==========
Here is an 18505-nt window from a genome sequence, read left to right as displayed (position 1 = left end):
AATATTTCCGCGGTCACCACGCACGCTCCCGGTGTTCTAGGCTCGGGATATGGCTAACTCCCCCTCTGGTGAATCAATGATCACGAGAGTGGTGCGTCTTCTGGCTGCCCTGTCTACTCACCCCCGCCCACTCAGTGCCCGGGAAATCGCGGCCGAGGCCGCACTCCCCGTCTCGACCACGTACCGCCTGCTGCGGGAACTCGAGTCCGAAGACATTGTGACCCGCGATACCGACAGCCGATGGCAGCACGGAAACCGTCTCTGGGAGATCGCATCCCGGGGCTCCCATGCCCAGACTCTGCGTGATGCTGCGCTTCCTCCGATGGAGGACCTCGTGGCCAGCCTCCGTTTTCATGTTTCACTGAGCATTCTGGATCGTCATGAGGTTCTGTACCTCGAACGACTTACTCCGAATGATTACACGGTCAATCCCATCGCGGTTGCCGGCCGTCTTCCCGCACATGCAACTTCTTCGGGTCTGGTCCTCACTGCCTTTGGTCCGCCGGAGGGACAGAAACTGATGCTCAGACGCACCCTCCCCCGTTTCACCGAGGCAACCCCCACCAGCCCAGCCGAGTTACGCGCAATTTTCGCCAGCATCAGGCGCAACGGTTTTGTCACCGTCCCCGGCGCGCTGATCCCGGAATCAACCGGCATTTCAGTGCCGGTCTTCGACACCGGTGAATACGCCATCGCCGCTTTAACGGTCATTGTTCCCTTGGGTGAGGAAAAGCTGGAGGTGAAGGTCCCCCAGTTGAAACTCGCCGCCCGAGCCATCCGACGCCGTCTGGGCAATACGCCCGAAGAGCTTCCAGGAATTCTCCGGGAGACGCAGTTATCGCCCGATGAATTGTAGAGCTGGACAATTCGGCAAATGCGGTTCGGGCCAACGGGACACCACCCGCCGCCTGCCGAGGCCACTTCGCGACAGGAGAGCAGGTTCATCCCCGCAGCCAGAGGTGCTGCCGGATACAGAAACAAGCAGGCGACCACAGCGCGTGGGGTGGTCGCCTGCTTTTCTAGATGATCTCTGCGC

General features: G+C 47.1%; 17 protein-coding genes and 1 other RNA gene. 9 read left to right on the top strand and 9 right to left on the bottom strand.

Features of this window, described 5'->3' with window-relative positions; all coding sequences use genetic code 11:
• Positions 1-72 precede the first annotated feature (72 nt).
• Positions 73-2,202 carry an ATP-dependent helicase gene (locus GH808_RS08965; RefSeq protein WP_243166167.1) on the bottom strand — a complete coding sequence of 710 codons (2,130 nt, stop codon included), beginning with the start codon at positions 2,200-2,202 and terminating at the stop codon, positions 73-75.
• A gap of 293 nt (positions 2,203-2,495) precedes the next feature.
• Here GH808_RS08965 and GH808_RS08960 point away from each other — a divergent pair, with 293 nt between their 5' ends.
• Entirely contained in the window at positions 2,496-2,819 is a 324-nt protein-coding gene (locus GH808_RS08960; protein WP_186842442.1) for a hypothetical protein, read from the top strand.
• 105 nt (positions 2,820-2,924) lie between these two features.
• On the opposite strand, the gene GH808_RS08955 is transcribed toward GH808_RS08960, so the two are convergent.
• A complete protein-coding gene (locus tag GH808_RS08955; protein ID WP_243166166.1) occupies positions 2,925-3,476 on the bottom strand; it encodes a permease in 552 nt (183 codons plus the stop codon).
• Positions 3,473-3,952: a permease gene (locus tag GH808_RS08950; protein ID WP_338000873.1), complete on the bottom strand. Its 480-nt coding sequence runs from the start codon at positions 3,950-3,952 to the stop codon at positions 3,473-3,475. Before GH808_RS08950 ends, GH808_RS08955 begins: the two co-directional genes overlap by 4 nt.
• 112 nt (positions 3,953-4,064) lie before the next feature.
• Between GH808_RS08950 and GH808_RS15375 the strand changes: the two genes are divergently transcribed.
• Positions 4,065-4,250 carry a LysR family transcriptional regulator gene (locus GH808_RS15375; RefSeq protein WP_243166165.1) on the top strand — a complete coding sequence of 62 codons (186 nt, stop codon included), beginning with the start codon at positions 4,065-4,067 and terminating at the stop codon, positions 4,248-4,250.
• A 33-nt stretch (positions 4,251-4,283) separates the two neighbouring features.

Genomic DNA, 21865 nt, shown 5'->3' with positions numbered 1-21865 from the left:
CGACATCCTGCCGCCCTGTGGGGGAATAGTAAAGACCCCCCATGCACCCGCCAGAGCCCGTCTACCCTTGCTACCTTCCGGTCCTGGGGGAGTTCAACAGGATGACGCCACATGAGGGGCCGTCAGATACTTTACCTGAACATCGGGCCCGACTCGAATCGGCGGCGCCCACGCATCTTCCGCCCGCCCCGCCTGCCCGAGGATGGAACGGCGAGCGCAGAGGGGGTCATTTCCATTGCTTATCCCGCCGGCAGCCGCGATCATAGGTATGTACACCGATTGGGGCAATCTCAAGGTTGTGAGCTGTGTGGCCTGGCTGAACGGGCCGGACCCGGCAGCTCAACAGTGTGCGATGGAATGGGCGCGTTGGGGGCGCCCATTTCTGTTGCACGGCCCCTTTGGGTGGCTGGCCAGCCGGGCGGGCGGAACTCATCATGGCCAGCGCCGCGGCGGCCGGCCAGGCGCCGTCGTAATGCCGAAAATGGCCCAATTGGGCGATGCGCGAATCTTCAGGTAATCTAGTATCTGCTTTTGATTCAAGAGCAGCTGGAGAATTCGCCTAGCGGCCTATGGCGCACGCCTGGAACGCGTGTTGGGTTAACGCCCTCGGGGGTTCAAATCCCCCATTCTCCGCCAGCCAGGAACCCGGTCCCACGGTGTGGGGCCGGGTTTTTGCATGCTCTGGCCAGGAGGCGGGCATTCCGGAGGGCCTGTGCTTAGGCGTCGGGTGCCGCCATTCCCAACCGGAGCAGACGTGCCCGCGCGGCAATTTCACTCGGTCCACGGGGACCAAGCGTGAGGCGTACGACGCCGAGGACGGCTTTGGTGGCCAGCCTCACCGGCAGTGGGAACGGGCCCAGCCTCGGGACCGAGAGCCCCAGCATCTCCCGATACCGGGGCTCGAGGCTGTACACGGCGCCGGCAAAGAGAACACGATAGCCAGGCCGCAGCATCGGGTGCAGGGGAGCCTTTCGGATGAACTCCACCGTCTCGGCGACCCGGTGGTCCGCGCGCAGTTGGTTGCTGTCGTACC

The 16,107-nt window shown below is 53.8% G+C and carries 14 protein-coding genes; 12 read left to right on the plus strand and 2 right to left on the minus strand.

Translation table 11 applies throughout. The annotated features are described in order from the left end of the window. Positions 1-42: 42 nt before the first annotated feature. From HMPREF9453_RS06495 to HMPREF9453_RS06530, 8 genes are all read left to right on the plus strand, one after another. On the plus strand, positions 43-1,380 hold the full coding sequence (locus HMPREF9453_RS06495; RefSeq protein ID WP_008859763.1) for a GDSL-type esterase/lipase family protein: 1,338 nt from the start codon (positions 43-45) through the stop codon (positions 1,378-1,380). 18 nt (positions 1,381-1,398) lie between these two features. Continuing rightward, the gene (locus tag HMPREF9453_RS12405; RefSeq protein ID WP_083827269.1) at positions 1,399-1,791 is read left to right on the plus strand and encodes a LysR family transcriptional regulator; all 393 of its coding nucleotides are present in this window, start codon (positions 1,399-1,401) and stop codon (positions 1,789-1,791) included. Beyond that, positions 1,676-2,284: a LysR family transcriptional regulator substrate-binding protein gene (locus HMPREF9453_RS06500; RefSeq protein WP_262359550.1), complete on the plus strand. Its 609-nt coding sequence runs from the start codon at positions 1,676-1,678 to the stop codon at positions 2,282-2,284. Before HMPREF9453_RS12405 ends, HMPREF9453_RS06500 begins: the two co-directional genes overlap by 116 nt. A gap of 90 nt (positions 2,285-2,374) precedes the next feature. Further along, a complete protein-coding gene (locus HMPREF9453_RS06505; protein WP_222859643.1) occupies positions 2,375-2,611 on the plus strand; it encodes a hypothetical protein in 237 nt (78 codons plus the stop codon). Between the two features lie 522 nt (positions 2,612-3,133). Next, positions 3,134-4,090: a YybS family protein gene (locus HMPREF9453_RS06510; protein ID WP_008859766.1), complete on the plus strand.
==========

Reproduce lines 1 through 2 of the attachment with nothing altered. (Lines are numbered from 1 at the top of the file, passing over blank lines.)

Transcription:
Here is an 18505-nt window from a genome sequence, read left to right as displayed (position 1 = left end):
AATATTTCCGCGGTCACCACGCACGCTCCCGGTGTTCTAGGCTCGGGATATGGCTAACTCCCCCTCTGGTGAATCAATGATCACGAGAGTGGTGCGTCTTCTGGCTGCCCTGTCTACTCACCCCCGCCCACTCAGTGCCCGGGAAATCGCGGCCGAGGCCGCACTCCCCGTCTCGACCACGTACCGCCTGCTGCGGGAACTCGAGTCCGAAGACATTGTGACCCGCGATACCGACAGCCGATGGCAGCACGGAAACCGTCTCTGGGAGATCGCATCCCGGGGCTCCCATGCCCAGACTCTGCGTGATGCTGCGCTTCCTCCGATGGAGGACCTCGTGGCCAGCCTCCGTTTTCATGTTTCACTGAGCATTCTGGATCGTCATGAGGTTCTGTACCTCGAACGACTTACTCCGAATGATTACACGGTCAATCCCATCGCGGTTGCCGGCCGTCTTCCCGCACATGCAACTTCTTCGGGTCTGGTCCTCACTGCCTTTGGTCCGCCGGAGGGACAGAAACTGATGCTCAGACGCACCCTCCCCCGTTTCACCGAGGCAACCCCCACCAGCCCAGCCGAGTTACGCGCAATTTTCGCCAGCATCAGGCGCAACGGTTTTGTCACCGTCCCCGGCGCGCTGATCCCGGAATCAACCGGCATTTCAGTGCCGGTCTTCGACACCGGTGAATACGCCATCGCCGCTTTAACGGTCATTGTTCCCTTGGGTGAGGAAAAGCTGGAGGTGAAGGTCCCCCAGTTGAAACTCGCCGCCCGAGCCATCCGACGCCGTCTGGGCAATACGCCCGAAGAGCTTCCAGGAATTCTCCGGGAGACGCAGTTATCGCCCGATGAATTGTAGAGCTGGACAATTCGGCAAATGCGGTTCGGGCCAACGGGACACCACCCGCCGCCTGCCGAGGCCACTTCGCGACAGGAGAGCAGGTTCATCCCCGCAGCCAGAGGTGCTGCCGGATACAGAAACAAGCAGGCGACCACAGCGCGTGGGGTGGTCGCCTGCTTTTCTAGATGATCTCTGCGC